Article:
“GOD surprises Earth with heaven!”
Now, that would be the sort of headline that might provoke either interest or ridicule. At any time of year it would sound odd. Yet, that is what Christmas is essentially all about.
In the tweet generation, when everything has to be expressed concisely, it doesn’t tell the whole truth about everything, and it doesn’t pretend to close down all argument. Instead, it opens up the mind and the imagination to the possibility of surprise.
The rumour abroad is that Christians either want to spoil the fun of Christmas for themselves and everyone else, or endlessly bang on about a fairy story in which God and Santa Claus suffer an identity crisis. Neither is true – as any actual experience would confirm.
Christians just want to hang on to the reason for the season, but they want to do so with all the celebration we can manage. And why? Because, having spent the four weeks of Advent preparing – opening our minds and hearts to the coming mystery of God’s surprising presence among us – we want to let joy erupt through the present darknesses and fill our life with light.
This brings us back to tweeting and surprise. How do we express something of the mystery, challenge, joy, celebration, misery of Christmas in simple sentences that can be understood... but that scratch away at the back of the mind and awaken our curiosity? The discipline of tweeting helps.
For example, in a country that faces an obesity epidemic in the face of supermarkets that waste thousands of tonnes of food every week, too many people go hungry. Not a little bit peckish, but hungry. Children turn up at school unfed. Parents with several low-paid jobs between them are humiliated into using food banks, feeling they have let themselves and their children down. And the same people feel the commercial pressure to buy the ‘right’ things whatever the cost.
How might we reflect this in 140 characters? “No room at the inn? Room for everyone in church – where all will be loved.”
This Advent and Christmas the churches across many of our Yorkshire towns and cities have been running, hosting and resourcing shelters for homeless people. They have made space for medical attention and changes of clothing. They have opened up their sacred spaces for camp beds, kitchens and care. These have been staffed by volunteers, and in several cases food has been provided by local mosques.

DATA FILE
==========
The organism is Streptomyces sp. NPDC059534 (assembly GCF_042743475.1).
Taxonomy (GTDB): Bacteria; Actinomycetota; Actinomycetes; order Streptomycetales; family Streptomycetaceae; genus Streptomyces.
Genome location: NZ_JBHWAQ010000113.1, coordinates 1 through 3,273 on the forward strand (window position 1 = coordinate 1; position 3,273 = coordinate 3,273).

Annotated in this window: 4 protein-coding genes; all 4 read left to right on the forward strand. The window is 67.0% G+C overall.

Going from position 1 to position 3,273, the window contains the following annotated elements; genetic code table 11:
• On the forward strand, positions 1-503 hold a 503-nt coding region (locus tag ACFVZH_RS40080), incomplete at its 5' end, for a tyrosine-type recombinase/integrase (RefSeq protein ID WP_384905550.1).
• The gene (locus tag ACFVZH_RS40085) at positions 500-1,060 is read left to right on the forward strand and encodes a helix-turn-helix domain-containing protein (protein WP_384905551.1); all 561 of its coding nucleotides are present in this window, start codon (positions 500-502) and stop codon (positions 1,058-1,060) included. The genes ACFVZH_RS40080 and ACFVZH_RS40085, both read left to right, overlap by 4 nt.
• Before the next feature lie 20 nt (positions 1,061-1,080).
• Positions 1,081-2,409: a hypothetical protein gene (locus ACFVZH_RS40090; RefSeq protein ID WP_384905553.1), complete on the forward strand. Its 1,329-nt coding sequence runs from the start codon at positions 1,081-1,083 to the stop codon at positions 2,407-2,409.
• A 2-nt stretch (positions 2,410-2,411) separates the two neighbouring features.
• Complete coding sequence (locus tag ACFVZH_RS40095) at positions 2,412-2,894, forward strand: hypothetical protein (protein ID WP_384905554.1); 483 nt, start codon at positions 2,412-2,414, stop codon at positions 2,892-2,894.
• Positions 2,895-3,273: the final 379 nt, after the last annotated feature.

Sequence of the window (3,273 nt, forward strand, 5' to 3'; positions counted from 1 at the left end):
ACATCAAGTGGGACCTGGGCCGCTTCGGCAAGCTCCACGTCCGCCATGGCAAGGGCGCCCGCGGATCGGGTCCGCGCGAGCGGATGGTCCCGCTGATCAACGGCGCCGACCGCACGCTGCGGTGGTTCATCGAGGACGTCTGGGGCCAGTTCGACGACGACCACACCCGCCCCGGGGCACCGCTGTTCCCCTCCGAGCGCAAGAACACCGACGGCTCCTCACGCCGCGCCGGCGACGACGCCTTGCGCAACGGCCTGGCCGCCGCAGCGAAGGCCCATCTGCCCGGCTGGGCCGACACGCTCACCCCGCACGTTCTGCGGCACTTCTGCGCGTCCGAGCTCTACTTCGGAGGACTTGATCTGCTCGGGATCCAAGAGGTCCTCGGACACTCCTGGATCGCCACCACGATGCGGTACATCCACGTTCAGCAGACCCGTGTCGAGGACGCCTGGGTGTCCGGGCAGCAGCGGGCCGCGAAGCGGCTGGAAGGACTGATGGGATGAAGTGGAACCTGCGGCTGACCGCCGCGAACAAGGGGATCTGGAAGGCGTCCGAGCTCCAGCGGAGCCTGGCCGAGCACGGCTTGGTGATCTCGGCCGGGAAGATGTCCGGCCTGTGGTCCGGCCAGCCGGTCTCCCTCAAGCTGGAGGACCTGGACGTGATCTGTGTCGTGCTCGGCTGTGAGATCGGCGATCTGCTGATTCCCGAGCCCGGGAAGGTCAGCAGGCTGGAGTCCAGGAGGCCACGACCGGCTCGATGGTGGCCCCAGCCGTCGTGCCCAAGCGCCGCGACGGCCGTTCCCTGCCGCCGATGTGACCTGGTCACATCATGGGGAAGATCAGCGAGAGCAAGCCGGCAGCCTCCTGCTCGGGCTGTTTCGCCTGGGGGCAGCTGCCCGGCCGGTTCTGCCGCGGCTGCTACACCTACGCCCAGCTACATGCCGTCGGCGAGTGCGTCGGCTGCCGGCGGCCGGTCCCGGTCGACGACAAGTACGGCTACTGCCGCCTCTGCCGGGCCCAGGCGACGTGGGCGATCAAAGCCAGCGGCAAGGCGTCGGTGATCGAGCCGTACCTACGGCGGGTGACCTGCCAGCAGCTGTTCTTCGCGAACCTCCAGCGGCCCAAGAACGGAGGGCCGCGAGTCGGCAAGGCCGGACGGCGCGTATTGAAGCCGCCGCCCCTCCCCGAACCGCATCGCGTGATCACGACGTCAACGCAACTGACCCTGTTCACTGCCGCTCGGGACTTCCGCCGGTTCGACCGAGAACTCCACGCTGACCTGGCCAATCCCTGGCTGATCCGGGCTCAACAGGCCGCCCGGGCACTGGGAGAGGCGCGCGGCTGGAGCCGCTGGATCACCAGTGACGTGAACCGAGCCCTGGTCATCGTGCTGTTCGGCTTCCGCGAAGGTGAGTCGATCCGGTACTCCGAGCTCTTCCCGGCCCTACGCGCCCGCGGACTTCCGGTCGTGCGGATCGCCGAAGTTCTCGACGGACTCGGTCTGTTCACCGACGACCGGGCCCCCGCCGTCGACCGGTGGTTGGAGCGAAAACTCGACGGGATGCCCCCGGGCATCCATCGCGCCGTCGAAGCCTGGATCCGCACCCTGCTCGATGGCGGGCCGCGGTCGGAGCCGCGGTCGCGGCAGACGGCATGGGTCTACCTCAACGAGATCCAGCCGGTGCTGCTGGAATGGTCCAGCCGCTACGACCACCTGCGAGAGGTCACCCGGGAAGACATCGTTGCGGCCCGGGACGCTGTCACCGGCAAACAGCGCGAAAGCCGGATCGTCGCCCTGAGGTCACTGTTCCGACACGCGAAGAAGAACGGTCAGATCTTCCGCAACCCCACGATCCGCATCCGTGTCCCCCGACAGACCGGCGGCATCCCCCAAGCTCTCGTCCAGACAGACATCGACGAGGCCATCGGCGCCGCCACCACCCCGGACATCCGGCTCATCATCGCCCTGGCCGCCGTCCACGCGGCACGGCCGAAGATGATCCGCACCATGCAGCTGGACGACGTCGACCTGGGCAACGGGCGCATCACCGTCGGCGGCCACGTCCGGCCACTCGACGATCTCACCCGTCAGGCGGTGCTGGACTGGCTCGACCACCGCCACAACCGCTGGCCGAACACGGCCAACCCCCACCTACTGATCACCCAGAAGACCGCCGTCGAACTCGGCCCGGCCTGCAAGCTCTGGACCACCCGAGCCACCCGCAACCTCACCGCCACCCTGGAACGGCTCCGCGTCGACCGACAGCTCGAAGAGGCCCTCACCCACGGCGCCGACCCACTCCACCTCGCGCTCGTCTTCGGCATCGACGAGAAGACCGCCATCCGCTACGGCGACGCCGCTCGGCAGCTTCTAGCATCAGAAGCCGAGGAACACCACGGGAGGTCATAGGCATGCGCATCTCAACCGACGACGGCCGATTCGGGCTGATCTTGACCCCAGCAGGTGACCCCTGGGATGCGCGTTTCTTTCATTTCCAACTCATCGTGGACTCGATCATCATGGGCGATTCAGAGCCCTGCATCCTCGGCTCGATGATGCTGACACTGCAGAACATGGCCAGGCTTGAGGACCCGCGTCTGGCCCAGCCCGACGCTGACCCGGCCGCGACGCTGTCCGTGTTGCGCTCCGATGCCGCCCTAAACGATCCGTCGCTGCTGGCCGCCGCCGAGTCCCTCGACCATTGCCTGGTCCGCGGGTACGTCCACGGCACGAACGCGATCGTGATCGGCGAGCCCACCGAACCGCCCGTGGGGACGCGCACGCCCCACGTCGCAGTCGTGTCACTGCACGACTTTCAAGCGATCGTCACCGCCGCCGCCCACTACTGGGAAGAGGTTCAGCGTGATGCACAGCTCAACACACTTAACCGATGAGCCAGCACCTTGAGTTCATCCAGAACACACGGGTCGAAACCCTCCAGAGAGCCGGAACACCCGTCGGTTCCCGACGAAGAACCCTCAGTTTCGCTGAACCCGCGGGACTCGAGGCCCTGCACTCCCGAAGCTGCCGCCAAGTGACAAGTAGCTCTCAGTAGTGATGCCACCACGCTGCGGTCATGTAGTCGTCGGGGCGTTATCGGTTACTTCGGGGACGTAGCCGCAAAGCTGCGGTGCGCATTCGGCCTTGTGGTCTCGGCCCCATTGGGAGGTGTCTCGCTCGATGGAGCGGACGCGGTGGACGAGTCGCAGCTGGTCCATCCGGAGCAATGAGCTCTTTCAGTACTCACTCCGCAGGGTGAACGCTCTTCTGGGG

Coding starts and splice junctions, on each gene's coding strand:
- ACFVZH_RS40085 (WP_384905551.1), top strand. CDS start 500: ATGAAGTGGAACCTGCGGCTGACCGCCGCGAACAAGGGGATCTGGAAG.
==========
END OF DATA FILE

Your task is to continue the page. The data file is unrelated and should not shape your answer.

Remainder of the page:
Without shouting about it –- and with no ulterior motives – churches have been making real something of the mystery of Christmas: “God with us, God among us, God one of us, God for us.”
And it is here that we are brought back to the element of surprise that has escaped many at Christmas. We have been anaesthetised by the saccharine of Christmas kitsch into accepting our role as advertising fodder and consumers of stuff.
Yet, pop out of home and shops into the unfamiliar place where the story is re-told by people you know and see every day, and see if there might be the slightest glint of surprise. Is there anything in the Christmas narrative – even in the school nativity play, full of sheep, towels and the odd intrusive alien – that opens us to a glimpse of something bigger and deeper?
For example, we just accept that in the original Gospel stories there are shepherds and wise men. Okay, despite the obvious time gap between their appearances, we lump them together in the stable in Bethlehem and don’t think any more about it. Yet, shepherds were the workers in the fields – managing and defending with their life the sheep they didn’t own – and the Magi were foreign astrologers.
In some cases shepherds did the dirty work with the animals so that their bosses could attend to their religious duties and keep themselves clean. Magi came searching in (for them) strange places and, finding their pilgrimage’s end in a slum rather than a palace, then discovered just how dangerous being an immigrant traveller can be: the local power brokers tried to have them dealt with.
It sounds familiar, doesn’t it? So much for human progress in the 2,000 years since then – especially when it comes to our treatment of ‘foreigners’. We too easily think God (and our satisfaction) must be found in places of holiness and cleanliness, of brightness and comfort; yet, Christmas tells us that God meets us where we are, in the places of agony and muckiness, of loneliness and fear, and welcomes first those whose curiosity leads them from the familiar places of security into the places of risky vulnerability.
And this goes to the heart of Christmas. We can celebrate with joy only when we are open to surprise– not only the surprise of God coming among us as one of us, but the risk that he might still do so through us to those who are still the most vulnerable in our society. And that includes our neighbours whose loneliness or fear might be hidden from us by the veneer of sufficiency.
I think Christmas is about “being drawn by hope and not driven by fear”. It is about “the Christmas presence you’ve always wanted”. At Christmas “redemption rips through the surface of time in the cry of a tiny babe” (Bruce Cockburn) as “the eternal breaks through into time – and time bleeds into eternity”.
Here “the light mugs the darkness and there’s nothing the darkness can do about it”. Like the shepherds, it is about “hearing songs of light in the nighttime of fear” and “daring to dance in this world to a tune that haunts us from another”.
As “hope looks despair in the eye ... and doesn’t blink first”, may this Christmas be happy and holy.
• Nick Baines is Bishop of Leeds for the Diocese of West Yorkshire and the Dales.